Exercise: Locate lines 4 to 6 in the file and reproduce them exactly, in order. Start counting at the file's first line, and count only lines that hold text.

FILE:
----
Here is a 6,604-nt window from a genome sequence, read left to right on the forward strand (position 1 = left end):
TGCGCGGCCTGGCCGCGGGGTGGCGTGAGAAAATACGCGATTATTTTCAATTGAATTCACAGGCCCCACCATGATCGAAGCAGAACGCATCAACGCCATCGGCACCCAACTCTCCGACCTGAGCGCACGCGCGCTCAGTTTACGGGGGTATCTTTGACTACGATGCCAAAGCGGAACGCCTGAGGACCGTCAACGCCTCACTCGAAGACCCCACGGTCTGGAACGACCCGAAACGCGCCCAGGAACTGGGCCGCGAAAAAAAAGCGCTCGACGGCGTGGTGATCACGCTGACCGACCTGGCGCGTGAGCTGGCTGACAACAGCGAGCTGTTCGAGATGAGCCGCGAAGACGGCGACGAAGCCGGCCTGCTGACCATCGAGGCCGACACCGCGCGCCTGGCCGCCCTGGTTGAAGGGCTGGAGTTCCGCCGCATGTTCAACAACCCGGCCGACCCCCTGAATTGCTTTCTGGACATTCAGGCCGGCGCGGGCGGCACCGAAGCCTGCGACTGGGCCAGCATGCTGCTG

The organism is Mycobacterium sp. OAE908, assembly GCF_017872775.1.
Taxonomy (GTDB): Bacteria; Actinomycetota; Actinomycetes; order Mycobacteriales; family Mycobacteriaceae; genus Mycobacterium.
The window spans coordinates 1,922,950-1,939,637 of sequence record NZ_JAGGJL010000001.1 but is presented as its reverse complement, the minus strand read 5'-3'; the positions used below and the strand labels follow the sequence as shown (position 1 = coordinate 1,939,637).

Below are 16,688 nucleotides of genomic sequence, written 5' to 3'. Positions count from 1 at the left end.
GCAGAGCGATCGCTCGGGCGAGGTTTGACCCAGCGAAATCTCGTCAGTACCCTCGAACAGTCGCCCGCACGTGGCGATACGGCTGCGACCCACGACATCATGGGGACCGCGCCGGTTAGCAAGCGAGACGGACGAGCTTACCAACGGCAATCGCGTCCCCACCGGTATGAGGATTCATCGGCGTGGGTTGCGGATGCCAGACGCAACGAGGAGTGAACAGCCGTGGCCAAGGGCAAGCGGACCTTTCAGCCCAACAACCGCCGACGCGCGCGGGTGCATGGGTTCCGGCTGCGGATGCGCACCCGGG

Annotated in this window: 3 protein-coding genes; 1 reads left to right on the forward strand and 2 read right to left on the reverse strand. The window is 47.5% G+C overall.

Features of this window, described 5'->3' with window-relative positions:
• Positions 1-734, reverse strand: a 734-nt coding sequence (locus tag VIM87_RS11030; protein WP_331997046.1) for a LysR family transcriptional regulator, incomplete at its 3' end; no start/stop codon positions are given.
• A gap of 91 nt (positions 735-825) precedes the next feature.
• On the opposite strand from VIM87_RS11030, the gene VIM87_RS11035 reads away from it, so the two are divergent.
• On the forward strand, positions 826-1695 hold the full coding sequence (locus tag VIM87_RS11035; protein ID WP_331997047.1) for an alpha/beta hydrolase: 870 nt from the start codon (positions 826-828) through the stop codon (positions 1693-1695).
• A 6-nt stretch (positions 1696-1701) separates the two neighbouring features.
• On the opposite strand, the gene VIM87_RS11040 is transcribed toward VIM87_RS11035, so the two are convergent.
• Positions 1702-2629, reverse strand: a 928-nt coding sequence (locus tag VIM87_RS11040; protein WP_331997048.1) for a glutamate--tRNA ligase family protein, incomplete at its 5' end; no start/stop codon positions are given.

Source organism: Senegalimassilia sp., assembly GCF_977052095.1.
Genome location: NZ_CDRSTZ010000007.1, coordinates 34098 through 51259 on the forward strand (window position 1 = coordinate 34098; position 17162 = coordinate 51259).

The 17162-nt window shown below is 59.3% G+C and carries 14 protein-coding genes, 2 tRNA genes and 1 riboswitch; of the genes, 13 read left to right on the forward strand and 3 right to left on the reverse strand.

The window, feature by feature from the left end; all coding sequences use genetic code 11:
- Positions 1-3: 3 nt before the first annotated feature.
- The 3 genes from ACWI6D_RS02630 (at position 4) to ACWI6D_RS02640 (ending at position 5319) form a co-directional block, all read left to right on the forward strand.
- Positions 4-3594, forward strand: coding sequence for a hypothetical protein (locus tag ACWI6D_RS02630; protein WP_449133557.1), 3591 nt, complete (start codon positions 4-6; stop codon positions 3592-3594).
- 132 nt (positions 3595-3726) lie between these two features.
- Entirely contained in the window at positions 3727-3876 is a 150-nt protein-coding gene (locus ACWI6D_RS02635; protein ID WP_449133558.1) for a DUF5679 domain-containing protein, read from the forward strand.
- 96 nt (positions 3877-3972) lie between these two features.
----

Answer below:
Taxonomy (GTDB): Bacteria; Actinomycetota; Actinomycetes; order Mycobacteriales; family Mycobacteriaceae; genus Mycobacterium.
The window spans coordinates 1,922,950-1,939,637 of sequence record NZ_JAGGJL010000001.1 but is presented as its reverse complement, the minus strand read 5'-3'; the positions used below and the strand labels follow the sequence as shown (position 1 = coordinate 1,939,637).

Below are 16,688 nucleotides of genomic sequence, written 5' to 3'. Positions count from 1 at the left end.